#2 Safe

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Posted 09 March 2012 - 03:35 AM

Great stuff,

i would really like to see more of this.



#3 arapinha

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Posted 09 March 2012 - 05:40 AM

 Great material!

I run E4aE thrice now, and had great results, but I would really like to see the whole bunch of clue cards...

 



#4 arapinha

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Posted 09 March 2012 - 05:41 AM

 bad grammar! sorry...



#5 Enfid

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Posted 10 March 2012 - 06:14 PM

If you can share your work with us, it'll be much appreciated.



#6 New Zombie

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Posted 11 March 2012 - 07:49 AM

 brilliant. i do something similar with rumours, mostly with regard to warhammer fluff.

do you have red herrings in your deck of clues too?



#7 Steve (of the Red Fez)

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Posted 11 March 2012 - 12:19 PM

The Short answer is "no". I purposely avoid red herrings because of the impact they have on pacing and player frustration. Red herrings might be fun for a game master, but they possess too many negative traits. They ultimately do not pass the one question I ask of all game and story elements: "would my players find this to be enough fun to make it worthwhile?" 

For those who are unfamiliar, the concept of a red herring is to give a false clue to potentially muddy the investigative waters. The idea is that the player will have a great time figuring out which clues are real and which are fake. In a book or film this is pulled off splendidly because the writer/director will lead us to an exciting moment when the true facts are revealed to a passive audience... in other words, the audience doesn't need to figure anything out because they are given all of the necessary answers. Under those circumstances red herrings can be great. However, our players are not so lucky. We, as game masters, cannot expect to be masterful orators with an audience that is 100% engaged and aware of all of the facts of the mystery at every moment. When we give players one or more red herrings to deal with they will either end up incredibly frustrated with the tangled mess or, if they choose to go to the necessary lengths to vet that clue, the process will waste time and slow the pace of the game. There may be a handful of players and game masters who so dearly love the literary device that the red herring represents that it will make them feel that its lack will hurt the game, but they will almost never feel this way as they play the game. After all, would you think it was great fun to find out that the clue you've been basing your investigation around was a red herring?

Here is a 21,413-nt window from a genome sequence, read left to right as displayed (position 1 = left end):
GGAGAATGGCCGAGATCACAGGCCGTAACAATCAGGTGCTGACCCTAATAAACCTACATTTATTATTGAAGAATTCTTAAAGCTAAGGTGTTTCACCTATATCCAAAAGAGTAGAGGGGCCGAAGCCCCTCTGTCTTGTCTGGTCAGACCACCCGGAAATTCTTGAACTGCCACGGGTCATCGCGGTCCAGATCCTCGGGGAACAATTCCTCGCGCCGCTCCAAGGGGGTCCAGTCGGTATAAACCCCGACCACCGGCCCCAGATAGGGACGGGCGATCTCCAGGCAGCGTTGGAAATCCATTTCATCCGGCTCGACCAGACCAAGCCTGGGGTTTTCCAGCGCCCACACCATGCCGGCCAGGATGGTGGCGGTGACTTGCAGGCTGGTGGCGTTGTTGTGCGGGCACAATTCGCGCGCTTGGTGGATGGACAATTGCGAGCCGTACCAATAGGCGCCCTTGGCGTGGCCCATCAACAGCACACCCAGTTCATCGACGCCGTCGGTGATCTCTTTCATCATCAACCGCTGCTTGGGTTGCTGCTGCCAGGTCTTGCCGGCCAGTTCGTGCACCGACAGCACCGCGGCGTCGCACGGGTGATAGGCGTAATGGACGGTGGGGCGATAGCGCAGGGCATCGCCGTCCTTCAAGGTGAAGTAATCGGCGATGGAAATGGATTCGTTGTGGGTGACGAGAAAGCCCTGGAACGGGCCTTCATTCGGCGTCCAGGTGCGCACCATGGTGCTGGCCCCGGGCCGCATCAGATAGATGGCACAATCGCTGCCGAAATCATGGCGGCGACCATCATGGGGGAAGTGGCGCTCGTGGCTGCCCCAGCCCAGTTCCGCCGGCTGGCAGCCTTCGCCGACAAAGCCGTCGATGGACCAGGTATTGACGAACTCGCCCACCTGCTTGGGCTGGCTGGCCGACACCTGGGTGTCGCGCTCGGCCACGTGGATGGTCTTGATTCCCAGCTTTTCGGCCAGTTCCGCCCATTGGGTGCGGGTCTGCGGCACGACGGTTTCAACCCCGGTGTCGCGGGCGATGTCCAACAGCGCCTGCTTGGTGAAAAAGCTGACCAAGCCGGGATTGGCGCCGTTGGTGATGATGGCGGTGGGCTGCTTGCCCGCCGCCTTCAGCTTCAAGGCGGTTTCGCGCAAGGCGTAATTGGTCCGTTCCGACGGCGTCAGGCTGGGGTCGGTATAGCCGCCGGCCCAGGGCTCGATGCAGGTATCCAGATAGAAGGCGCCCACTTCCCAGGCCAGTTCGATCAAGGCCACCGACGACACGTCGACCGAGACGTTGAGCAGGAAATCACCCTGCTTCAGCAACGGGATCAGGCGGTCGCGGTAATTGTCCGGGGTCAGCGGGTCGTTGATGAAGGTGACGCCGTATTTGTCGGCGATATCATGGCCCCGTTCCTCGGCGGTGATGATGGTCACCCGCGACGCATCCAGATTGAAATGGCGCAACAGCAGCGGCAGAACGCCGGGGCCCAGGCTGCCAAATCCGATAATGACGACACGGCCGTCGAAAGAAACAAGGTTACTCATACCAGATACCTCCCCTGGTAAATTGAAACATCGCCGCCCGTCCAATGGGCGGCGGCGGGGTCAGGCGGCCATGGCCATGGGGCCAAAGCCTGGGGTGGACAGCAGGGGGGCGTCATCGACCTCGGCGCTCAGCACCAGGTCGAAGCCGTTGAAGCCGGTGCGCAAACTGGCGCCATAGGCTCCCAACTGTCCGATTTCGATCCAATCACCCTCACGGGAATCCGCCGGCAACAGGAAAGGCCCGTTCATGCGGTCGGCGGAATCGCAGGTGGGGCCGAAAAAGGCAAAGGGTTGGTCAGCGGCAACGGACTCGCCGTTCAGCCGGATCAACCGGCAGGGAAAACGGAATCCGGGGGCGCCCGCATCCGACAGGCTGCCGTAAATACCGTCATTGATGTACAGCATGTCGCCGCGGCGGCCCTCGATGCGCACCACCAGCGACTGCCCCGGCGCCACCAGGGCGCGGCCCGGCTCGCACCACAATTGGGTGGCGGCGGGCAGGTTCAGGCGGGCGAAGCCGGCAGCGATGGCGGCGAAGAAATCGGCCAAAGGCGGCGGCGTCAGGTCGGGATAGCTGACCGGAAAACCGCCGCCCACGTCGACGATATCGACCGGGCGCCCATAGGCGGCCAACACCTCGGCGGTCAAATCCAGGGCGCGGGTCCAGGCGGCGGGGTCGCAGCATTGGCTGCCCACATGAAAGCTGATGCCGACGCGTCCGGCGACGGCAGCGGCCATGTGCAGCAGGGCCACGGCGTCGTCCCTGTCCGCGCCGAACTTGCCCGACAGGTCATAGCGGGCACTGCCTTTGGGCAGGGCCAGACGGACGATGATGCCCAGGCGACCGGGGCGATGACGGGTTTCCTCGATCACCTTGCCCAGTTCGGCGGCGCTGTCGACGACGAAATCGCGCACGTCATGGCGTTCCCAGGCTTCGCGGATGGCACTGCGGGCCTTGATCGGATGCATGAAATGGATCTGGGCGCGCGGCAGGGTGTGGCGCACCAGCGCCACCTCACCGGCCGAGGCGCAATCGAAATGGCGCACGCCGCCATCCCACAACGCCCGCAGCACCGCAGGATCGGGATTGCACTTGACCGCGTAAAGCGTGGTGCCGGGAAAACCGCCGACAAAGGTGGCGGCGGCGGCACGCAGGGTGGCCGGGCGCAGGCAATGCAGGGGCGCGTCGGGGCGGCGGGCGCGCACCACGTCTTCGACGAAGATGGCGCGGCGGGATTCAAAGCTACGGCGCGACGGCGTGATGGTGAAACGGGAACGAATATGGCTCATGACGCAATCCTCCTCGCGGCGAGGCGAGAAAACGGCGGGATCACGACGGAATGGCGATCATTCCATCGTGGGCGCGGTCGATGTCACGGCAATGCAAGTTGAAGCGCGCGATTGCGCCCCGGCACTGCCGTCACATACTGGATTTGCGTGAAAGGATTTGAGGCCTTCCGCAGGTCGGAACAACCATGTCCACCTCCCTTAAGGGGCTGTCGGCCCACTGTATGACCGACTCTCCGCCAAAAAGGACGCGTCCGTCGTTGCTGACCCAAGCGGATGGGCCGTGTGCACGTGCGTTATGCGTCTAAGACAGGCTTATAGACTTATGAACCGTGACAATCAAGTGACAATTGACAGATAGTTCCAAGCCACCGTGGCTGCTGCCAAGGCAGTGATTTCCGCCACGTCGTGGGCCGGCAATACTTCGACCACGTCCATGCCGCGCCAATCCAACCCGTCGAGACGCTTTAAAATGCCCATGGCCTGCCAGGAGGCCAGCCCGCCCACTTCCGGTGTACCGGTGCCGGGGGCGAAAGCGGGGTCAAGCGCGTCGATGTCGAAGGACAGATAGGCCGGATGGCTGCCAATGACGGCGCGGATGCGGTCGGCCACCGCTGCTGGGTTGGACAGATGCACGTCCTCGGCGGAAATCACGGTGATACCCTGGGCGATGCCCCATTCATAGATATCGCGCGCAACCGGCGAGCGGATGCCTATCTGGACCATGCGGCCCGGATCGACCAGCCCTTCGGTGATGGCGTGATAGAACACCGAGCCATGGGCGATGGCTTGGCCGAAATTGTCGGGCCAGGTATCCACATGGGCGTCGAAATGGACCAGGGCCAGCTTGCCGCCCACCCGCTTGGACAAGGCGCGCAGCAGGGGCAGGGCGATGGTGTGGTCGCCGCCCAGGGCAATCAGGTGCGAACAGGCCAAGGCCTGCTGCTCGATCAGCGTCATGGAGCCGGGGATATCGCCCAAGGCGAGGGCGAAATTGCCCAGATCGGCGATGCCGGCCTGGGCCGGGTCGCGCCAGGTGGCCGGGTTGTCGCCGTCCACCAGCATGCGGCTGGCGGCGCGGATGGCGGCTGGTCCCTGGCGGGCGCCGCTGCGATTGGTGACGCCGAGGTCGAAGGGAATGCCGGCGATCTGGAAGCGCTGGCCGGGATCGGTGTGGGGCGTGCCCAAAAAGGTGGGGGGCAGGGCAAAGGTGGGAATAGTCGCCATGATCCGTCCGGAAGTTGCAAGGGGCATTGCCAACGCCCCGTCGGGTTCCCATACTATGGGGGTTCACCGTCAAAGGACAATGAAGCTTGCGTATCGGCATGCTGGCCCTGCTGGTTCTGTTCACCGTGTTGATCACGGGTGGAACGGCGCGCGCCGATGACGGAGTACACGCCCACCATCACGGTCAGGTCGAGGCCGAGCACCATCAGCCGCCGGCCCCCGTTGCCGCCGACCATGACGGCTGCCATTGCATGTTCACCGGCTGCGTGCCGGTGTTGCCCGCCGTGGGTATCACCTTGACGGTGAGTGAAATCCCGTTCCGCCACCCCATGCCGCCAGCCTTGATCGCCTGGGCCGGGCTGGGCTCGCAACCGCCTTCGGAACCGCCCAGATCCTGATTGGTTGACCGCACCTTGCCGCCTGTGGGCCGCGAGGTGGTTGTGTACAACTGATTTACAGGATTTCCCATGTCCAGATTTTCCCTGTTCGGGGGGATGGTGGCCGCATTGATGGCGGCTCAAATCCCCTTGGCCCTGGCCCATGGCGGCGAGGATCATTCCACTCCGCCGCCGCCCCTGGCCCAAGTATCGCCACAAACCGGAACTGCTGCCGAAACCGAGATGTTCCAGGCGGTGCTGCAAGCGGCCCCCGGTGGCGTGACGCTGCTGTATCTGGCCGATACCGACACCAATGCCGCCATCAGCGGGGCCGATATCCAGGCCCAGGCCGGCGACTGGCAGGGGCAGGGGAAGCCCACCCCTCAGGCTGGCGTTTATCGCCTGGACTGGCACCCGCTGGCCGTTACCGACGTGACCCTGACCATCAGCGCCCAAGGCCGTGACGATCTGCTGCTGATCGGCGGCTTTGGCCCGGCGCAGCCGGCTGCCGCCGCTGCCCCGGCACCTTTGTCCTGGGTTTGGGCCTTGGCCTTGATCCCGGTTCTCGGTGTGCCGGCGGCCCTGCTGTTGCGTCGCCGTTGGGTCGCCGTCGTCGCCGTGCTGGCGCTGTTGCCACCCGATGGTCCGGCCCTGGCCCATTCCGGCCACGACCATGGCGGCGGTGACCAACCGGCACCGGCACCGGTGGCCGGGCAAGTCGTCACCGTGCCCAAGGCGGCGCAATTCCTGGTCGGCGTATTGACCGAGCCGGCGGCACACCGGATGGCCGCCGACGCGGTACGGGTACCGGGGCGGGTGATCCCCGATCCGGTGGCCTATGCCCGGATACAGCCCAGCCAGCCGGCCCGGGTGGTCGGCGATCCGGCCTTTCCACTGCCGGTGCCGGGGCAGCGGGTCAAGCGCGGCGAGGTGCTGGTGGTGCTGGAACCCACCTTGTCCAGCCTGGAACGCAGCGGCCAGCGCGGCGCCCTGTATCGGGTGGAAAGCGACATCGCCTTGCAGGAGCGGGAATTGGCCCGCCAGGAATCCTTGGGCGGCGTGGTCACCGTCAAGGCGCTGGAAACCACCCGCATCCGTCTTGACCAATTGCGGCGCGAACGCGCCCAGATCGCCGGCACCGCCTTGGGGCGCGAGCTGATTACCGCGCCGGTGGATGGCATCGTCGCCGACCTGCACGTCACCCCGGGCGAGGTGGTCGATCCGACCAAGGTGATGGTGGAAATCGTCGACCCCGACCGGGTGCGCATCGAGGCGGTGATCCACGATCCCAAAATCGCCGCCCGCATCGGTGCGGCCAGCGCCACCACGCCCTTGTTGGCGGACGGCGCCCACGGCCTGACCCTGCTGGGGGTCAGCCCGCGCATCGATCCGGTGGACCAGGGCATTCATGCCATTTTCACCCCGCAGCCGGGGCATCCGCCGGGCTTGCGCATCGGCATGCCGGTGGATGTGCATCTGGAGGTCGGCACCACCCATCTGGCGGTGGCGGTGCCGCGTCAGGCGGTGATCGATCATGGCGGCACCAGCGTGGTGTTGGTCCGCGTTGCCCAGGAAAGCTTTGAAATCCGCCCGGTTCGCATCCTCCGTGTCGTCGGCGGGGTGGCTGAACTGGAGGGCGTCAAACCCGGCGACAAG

That said, does this mean red herrings can't be done well? No, absolutely not. I just haven't seen a good enough reason to add them (mostly due to the pacing issue). If I were to include them on the clue cards I would make sure they are eventually vetted out by other clue cards. This would allow the players to feel that they have, through their own investigations, learned what's really going on. Since investigations are long enough as it is this ends up being cut out.

--Steve, Both The Savior And Destroyer of all Martians, Which Has Admittedly Caused A Great Deal Of Confusion Amongst The Martian People--